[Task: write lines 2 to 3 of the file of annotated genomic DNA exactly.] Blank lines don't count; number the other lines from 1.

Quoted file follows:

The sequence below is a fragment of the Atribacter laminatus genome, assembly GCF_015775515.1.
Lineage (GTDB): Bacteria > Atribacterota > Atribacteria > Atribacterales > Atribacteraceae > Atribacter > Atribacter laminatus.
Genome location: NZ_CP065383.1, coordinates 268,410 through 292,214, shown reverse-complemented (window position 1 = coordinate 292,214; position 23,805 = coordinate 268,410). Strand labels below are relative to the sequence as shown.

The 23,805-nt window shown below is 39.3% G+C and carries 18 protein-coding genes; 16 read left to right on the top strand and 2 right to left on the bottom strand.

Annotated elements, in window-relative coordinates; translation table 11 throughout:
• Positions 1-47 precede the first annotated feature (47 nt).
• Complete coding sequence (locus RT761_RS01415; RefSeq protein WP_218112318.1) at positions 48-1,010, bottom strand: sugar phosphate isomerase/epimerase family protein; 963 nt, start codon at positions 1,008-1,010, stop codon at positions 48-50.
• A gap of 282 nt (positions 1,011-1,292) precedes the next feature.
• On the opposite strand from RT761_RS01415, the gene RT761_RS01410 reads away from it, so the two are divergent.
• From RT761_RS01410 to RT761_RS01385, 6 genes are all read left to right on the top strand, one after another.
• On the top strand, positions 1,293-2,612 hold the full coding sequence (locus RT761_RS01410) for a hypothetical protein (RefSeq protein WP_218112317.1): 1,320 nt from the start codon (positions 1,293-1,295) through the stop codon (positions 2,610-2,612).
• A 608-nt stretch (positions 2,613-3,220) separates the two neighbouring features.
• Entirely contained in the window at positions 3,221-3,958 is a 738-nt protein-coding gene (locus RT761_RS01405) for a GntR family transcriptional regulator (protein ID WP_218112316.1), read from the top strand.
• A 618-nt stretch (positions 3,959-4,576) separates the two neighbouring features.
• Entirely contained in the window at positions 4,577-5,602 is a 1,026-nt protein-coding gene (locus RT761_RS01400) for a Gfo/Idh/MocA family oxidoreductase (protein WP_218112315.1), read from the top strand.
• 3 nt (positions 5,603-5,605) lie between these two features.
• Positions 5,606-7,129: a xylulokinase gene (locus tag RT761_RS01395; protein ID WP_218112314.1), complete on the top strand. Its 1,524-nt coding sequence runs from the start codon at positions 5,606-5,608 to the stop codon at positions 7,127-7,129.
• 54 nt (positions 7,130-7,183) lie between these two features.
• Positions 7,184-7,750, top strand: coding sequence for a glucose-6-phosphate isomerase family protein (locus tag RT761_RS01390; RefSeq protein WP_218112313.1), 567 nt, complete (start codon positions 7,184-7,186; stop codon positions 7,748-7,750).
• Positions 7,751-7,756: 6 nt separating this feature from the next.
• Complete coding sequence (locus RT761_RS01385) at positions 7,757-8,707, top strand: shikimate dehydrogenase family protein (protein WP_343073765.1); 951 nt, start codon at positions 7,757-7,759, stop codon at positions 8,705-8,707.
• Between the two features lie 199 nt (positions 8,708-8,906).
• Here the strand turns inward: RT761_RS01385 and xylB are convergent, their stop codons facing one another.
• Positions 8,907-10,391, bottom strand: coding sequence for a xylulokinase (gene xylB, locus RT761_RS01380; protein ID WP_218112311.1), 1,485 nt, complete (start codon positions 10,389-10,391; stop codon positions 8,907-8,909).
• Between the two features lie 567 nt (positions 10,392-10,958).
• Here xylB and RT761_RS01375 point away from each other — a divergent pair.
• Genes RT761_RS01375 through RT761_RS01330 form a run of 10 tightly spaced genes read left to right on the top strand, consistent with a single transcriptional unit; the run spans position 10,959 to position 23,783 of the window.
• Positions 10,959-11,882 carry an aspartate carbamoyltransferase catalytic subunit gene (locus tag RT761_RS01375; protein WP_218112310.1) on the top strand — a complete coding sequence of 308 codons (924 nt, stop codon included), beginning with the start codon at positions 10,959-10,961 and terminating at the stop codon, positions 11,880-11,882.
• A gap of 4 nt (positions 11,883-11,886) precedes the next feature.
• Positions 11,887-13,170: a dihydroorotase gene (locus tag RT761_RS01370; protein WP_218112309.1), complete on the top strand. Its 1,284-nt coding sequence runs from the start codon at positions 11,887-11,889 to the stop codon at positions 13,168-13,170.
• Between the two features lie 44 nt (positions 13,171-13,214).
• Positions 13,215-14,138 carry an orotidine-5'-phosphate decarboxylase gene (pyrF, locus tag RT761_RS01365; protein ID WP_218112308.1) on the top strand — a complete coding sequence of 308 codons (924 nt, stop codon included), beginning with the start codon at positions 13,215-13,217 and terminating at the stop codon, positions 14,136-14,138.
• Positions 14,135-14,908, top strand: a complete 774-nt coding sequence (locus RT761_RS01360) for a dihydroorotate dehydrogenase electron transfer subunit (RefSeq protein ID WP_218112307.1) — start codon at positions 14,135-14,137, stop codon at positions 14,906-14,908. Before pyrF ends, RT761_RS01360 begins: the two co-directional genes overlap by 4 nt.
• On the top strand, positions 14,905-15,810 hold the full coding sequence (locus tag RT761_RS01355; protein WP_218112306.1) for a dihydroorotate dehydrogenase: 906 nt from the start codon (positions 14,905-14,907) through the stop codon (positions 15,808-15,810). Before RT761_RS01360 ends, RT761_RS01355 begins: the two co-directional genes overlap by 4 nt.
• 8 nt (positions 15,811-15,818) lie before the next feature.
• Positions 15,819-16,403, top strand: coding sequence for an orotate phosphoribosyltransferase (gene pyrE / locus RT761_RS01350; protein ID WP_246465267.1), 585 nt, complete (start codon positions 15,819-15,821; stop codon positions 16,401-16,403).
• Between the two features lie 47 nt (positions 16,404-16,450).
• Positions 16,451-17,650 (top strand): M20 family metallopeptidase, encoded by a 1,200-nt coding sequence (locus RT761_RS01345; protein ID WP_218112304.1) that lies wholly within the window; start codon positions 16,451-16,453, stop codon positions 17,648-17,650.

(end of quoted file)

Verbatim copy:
Lineage (GTDB): Bacteria > Atribacterota > Atribacteria > Atribacterales > Atribacteraceae > Atribacter > Atribacter laminatus.
Genome location: NZ_CP065383.1, coordinates 268,410 through 292,214, shown reverse-complemented (window position 1 = coordinate 292,214; position 23,805 = coordinate 268,410). Strand labels below are relative to the sequence as shown.